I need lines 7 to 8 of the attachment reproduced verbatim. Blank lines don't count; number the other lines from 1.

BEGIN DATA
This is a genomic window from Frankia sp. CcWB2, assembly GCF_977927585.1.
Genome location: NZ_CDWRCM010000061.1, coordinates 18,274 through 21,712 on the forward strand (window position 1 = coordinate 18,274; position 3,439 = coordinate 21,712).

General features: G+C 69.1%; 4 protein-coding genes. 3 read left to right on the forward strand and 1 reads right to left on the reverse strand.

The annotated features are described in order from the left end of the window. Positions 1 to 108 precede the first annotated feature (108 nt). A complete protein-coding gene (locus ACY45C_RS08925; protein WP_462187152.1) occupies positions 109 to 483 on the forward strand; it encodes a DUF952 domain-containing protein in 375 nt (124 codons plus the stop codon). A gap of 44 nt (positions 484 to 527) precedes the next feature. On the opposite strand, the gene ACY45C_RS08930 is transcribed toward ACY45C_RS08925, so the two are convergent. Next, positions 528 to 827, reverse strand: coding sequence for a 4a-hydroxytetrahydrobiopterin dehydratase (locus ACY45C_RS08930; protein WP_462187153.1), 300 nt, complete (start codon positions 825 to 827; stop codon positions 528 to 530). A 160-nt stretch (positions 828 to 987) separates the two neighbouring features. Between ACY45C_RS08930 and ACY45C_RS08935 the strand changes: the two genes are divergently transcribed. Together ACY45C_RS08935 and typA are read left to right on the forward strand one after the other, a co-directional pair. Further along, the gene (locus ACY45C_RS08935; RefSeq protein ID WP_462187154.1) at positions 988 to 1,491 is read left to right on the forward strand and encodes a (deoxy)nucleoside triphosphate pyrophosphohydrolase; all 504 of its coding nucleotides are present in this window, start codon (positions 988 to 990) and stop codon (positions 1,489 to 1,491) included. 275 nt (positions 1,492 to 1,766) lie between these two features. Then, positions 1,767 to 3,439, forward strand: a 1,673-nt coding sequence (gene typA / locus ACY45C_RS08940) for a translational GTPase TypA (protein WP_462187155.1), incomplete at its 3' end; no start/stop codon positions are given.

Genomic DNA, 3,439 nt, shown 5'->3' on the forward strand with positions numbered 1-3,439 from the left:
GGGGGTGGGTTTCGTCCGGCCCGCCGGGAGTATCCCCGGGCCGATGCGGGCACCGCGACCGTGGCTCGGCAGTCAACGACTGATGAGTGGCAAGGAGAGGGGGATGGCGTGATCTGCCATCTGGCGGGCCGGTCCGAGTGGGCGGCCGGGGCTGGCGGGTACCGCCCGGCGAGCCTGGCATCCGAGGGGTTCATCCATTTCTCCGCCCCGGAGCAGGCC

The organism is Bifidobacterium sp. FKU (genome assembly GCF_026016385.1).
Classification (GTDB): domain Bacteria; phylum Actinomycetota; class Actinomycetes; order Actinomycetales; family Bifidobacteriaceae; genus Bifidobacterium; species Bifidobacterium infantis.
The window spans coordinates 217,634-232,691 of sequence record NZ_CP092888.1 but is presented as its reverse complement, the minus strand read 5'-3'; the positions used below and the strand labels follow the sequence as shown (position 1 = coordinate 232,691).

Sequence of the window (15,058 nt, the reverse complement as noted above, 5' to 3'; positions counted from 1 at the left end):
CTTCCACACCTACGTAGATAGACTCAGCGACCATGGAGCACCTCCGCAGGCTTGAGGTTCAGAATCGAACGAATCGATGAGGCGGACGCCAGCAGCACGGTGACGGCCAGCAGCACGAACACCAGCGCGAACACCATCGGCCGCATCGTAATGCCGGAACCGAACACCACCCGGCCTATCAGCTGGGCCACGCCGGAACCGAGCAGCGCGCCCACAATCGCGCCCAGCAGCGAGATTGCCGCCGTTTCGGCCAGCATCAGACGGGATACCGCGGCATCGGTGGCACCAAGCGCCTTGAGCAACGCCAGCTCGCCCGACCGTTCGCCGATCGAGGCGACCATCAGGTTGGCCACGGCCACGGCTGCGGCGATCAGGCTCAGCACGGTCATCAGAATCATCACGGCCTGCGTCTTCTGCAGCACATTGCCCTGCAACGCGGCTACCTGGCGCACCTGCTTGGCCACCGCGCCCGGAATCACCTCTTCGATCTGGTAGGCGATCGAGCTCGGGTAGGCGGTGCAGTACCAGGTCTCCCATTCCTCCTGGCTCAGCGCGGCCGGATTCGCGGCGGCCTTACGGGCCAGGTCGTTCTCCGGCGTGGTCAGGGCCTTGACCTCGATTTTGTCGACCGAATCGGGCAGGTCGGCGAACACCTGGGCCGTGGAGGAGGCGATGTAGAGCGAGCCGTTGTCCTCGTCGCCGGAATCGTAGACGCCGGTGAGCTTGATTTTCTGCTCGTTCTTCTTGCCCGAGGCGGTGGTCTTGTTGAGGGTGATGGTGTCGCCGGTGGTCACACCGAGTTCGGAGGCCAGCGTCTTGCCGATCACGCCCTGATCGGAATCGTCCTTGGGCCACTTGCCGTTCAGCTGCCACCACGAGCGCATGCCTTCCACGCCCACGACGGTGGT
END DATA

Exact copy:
The organism is Bifidobacterium sp. FKU (genome assembly GCF_026016385.1).
Classification (GTDB): domain Bacteria; phylum Actinomycetota; class Actinomycetes; order Actinomycetales; family Bifidobacteriaceae; genus Bifidobacterium; species Bifidobacterium infantis.